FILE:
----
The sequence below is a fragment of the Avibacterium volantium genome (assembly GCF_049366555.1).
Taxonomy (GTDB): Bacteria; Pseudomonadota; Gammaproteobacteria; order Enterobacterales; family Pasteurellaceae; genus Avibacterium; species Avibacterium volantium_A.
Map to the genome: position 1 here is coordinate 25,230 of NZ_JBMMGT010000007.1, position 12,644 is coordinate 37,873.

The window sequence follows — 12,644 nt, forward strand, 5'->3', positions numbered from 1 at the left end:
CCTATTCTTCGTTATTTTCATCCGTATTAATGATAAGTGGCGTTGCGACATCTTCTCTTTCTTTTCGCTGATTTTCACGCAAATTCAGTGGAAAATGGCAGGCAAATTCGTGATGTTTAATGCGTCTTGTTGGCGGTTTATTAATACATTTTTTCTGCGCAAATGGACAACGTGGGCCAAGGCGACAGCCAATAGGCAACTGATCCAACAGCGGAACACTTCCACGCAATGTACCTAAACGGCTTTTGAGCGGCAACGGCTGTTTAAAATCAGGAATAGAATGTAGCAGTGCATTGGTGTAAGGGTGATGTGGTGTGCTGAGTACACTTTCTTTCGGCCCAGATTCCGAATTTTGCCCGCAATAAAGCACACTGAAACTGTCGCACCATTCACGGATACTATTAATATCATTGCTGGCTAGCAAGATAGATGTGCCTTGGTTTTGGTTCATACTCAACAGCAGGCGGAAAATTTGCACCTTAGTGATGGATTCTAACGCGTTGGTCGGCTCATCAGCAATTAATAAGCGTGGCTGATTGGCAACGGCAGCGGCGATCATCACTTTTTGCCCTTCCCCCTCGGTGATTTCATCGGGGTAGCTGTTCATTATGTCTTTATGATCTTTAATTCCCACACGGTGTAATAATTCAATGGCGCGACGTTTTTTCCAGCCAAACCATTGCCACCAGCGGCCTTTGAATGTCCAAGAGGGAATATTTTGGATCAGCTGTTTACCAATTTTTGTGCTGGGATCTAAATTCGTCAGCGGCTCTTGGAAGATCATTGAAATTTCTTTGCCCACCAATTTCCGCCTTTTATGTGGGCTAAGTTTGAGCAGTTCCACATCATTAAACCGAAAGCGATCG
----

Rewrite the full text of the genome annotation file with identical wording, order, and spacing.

The sequence below is a fragment of the Avibacterium volantium genome (assembly GCF_049366555.1).
Taxonomy (GTDB): Bacteria; Pseudomonadota; Gammaproteobacteria; order Enterobacterales; family Pasteurellaceae; genus Avibacterium; species Avibacterium volantium_A.
Map to the genome: position 1 here is coordinate 25,230 of NZ_JBMMGT010000007.1, position 12,644 is coordinate 37,873.

The window sequence follows — 12,644 nt, forward strand, 5'->3', positions numbered from 1 at the left end:
CCTATTCTTCGTTATTTTCATCCGTATTAATGATAAGTGGCGTTGCGACATCTTCTCTTTCTTTTCGCTGATTTTCACGCAAATTCAGTGGAAAATGGCAGGCAAATTCGTGATGTTTAATGCGTCTTGTTGGCGGTTTATTAATACATTTTTTCTGCGCAAATGGACAACGTGGGCCAAGGCGACAGCCAATAGGCAACTGATCCAACAGCGGAACACTTCCACGCAATGTACCTAAACGGCTTTTGAGCGGCAACGGCTGTTTAAAATCAGGAATAGAATGTAGCAGTGCATTGGTGTAAGGGTGATGTGGTGTGCTGAGTACACTTTCTTTCGGCCCAGATTCCGAATTTTGCCCGCAATAAAGCACACTGAAACTGTCGCACCATTCACGGATACTATTAATATCATTGCTGGCTAGCAAGATAGATGTGCCTTGGTTTTGGTTCATACTCAACAGCAGGCGGAAAATTTGCACCTTAGTGATGGATTCTAACGCGTTGGTCGGCTCATCAGCAATTAATAAGCGTGGCTGATTGGCAACGGCAGCGGCGATCATCACTTTTTGCCCTTCCCCCTCGGTGATTTCATCGGGGTAGCTGTTCATTATGTCTTTATGATCTTTAATTCCCACACGGTGTAATAATTCAATGGCGCGACGTTTTTTCCAGCCAAACCATTGCCACCAGCGGCCTTTGAATGTCCAAGAGGGAATATTTTGGATCAGCTGTTTACCAATTTTTGTGCTGGGATCTAAATTCGTCAGCGGCTCTTGGAAGATCATTGAAATTTCTTTGCCCACCAATTTCCGCCTTTTATGTGGGCTAAGTTTGAGCAGTTCCACATCATTAAACCGAAAGCGATCG